Bathing ban in place at four Dublin locations due to wastewater overflow

Heavy rain to be replaced by sunshine this week, with temperatures to reach up to 27 degrees

A stroll in the sunshine at Sandymount, Dublin. Photograph: Dara Mac Dónaill

A stroll in the sunshine at Sandymount, Dublin. Photograph: Dara Mac Dónaill

 

A temporary bathing water ban has been announced for several Dublin beaches following an overflow of wastewater at a number of water treatment facilities and pumping stations.

Dun Laoghaire Rathdown County Council said, having assessed the impact of the wastewater discharges in conjunction with the HSE, temporary bathing prohibition notices were being put in place with immediate effect at Seapoint, Sandycove and Forty Foot bathing areas, pending results from testing of water quality at these locations.

Sampling at the locations took place on Monday and results are due to be available by Thursday.

The overflows were caused by heavy rain on Sunday and Monday, which has since passed heralding the arrival of several days of sunny weather and high temperatures.

The council said the bathing ban was a precautionary measure, and organisers of water-based sporting events should take note.

“There are no restrictions in relation to any other bathing areas along the DLR coast, and that includes Dún Laoghaire Harbour, but all bathing areas are being monitored and sampled as a precaution,” it added.

Earlier, a bathing prohibition notice was put in place at Dollymount beach on due to stormwater overflow from Ringsend wastewater treatment plant.

Irish Water said the overflow “operated in compliance with plant design and regulations, and was fully screened and settled”.

The bathing ban was announced following consultation with the HSE, and will remain in place pending water testing by Dublin City Council.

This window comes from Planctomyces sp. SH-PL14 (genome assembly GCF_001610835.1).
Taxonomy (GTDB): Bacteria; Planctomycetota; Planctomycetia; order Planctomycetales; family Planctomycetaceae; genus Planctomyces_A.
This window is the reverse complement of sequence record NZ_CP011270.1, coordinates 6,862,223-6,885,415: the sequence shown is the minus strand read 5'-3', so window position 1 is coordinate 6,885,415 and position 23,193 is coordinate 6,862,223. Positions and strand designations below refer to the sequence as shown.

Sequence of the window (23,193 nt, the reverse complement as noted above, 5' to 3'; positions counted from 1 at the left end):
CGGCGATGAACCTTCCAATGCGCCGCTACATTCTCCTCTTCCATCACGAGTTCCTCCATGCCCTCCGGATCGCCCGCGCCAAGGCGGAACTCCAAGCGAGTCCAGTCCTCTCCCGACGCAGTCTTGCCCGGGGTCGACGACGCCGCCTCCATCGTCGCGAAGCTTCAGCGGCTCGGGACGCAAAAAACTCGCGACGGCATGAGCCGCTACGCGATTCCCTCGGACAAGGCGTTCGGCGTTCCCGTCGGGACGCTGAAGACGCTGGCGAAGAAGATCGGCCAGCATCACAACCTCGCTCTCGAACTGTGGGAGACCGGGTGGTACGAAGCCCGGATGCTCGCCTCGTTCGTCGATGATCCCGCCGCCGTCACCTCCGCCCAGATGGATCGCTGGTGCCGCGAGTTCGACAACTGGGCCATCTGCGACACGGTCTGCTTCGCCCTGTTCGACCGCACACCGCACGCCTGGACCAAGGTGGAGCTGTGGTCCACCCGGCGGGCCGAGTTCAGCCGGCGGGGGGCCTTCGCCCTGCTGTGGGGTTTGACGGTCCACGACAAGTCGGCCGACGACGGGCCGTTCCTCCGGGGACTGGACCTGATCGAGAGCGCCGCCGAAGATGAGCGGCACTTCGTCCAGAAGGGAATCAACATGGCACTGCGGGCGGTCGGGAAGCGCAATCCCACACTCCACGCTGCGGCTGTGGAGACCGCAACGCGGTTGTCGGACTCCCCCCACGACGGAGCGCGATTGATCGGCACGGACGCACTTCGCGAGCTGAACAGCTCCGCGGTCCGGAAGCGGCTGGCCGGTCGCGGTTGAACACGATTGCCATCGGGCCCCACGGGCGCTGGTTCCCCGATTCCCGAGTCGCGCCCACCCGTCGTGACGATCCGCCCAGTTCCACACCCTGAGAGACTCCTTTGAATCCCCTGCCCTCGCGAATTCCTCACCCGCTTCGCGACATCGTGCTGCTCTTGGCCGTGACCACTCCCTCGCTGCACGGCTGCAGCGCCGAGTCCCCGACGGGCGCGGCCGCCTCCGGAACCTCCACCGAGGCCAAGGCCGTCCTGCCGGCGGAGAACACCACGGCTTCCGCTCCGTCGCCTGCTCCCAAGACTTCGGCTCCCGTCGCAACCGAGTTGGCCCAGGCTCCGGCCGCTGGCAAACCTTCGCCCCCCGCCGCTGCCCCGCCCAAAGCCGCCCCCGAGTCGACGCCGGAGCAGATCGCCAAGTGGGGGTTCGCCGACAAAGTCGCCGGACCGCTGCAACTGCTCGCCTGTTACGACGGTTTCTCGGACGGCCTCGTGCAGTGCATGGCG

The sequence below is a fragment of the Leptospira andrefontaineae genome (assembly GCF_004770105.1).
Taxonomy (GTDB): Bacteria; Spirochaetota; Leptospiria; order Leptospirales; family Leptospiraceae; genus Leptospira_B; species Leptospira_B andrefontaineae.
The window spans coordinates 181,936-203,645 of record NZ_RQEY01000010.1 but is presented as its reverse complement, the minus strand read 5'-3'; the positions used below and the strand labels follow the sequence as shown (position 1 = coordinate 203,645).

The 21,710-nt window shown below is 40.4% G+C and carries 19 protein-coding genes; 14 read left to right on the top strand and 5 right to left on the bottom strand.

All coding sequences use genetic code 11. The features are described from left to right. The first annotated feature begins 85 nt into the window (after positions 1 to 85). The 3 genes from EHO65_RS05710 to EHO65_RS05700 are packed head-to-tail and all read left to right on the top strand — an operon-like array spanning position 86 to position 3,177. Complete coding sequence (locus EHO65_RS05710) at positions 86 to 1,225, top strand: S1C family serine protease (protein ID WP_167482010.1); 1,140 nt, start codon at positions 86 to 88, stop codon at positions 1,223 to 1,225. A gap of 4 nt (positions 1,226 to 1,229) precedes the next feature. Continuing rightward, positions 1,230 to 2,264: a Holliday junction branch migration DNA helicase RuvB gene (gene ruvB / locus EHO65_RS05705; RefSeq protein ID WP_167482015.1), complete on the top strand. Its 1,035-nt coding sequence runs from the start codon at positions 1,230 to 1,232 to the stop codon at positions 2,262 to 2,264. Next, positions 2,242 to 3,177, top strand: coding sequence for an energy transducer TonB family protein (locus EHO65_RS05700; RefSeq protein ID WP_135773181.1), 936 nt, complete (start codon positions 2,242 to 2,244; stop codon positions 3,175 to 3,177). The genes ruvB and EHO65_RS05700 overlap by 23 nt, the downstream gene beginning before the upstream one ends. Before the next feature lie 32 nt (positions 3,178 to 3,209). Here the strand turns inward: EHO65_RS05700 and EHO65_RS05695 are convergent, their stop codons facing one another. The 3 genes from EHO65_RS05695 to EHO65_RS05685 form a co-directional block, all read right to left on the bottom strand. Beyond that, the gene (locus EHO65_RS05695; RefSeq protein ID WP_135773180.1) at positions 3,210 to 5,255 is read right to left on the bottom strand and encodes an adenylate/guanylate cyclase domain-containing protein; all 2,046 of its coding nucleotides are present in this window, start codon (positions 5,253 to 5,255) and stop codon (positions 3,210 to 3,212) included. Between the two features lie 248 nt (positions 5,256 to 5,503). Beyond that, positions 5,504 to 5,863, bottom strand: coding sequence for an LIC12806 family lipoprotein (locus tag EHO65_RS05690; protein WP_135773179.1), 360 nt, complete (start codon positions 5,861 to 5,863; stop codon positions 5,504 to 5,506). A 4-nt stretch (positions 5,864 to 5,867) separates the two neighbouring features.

Irish Water noted bathing prohibitions were already in place for the entire 2019 bathing season at Sandymount and Merrion beaches due to general water quality issues, unrelated to the Ringsend plant.

According to Met Éireann, more rain fell in the first 12 days of June than in all of June and July last year. However, it said conditions would get progressively warmer.

There will be scattered showers on Tuesday, some of which could be heavy, but sunshine is forecast and temperatures should rise towards 23 degrees, according to the forecasters.

Temperatures on Wednesday are to range between 19 and 24 degrees in general, but conditions could be a bit cooler in the north and northwest due to breezy conditions.

The best of the weather is due to come on Thursday, which Met Éireann expects to be a “warm and sunny day for most of the country with highs of 20 to 27 degrees”. The highest chance of rain is to be along the southwest coast.

The warm conditions are due to carry through to Friday, with temperatures to range from 20 to 26 degrees and a chance of “the odd shower”.

The weather is expected to become “much fresher” on Saturday and there may well be a return for the “heavy and thundery” rain seen in recent days. Sunday will be a cooler day nationwide.

Heatwave

As people across Ireland debate putting away their umbrellas for a few days, France is bracing for a “potentially dangerous” heatwave that could see record temperatures for June.

Authorities in Paris are setting up “cool rooms” in municipal buildings, opening pools for late-night swimming and installing extra drinking fountains in response to the mercury being forecast to surpass 40 degrees.

The heatwave, which is also expected to engulf Spain, Germany, Switzerland and Belgium, is reviving memories in France of August 2003, when searing temperatures overwhelmed hospitals and caused the deaths of an estimated 15,000 people, most of whom were elderly.

The current record temperature in France for June stands at 41.5 degrees, registered near Narbonne in the south in June 2003.

“We could see temperatures in localised areas hit record highs,” Meteo France said. “This heatwave could be remarkable for how early it has come as well as its intensity.”

Relatively high humidity levels mean it will feel more like 47 degrees, the AccuWeather website said.

Farmers in France are worried about damage to crops and water restrictions, including for irrigation, are currently in place in a fifth of mainland France’s 96 administrative departments. The electricity grid is also expected to come under pressure as air conditioners and fans are called into action during the heatwave.